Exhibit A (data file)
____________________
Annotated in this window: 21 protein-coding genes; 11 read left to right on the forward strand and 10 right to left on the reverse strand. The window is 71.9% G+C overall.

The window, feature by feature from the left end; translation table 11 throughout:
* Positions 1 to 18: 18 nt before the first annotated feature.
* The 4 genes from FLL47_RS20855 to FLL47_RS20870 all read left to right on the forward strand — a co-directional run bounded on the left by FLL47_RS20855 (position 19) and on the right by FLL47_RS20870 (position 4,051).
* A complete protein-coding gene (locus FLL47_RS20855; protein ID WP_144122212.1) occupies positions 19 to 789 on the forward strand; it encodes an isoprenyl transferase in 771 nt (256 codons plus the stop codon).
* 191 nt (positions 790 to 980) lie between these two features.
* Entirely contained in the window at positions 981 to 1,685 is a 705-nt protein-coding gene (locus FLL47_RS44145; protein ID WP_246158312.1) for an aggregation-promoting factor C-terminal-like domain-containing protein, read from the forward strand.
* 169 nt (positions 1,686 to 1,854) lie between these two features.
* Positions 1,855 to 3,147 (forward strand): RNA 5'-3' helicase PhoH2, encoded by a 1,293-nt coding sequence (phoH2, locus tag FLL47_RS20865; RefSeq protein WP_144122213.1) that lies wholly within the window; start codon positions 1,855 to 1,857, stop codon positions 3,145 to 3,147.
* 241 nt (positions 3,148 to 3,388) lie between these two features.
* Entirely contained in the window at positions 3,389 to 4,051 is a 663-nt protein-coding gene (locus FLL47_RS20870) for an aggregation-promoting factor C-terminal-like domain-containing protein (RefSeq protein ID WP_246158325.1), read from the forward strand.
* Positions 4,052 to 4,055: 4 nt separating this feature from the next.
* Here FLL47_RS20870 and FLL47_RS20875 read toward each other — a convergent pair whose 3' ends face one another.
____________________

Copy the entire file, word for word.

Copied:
Annotated in this window: 21 protein-coding genes; 11 read left to right on the forward strand and 10 right to left on the reverse strand. The window is 71.9% G+C overall.

The window, feature by feature from the left end; translation table 11 throughout:
* Positions 1 to 18: 18 nt before the first annotated feature.
* The 4 genes from FLL47_RS20855 to FLL47_RS20870 all read left to right on the forward strand — a co-directional run bounded on the left by FLL47_RS20855 (position 19) and on the right by FLL47_RS20870 (position 4,051).
* A complete protein-coding gene (locus FLL47_RS20855; protein ID WP_144122212.1) occupies positions 19 to 789 on the forward strand; it encodes an isoprenyl transferase in 771 nt (256 codons plus the stop codon).
* 191 nt (positions 790 to 980) lie between these two features.
* Entirely contained in the window at positions 981 to 1,685 is a 705-nt protein-coding gene (locus FLL47_RS44145; protein ID WP_246158312.1) for an aggregation-promoting factor C-terminal-like domain-containing protein, read from the forward strand.
* 169 nt (positions 1,686 to 1,854) lie between these two features.
* Positions 1,855 to 3,147 (forward strand): RNA 5'-3' helicase PhoH2, encoded by a 1,293-nt coding sequence (phoH2, locus tag FLL47_RS20865; RefSeq protein WP_144122213.1) that lies wholly within the window; start codon positions 1,855 to 1,857, stop codon positions 3,145 to 3,147.
* 241 nt (positions 3,148 to 3,388) lie between these two features.
* Entirely contained in the window at positions 3,389 to 4,051 is a 663-nt protein-coding gene (locus FLL47_RS20870) for an aggregation-promoting factor C-terminal-like domain-containing protein (RefSeq protein ID WP_246158325.1), read from the forward strand.
* Positions 4,052 to 4,055: 4 nt separating this feature from the next.
* Here FLL47_RS20870 and FLL47_RS20875 read toward each other — a convergent pair whose 3' ends face one another.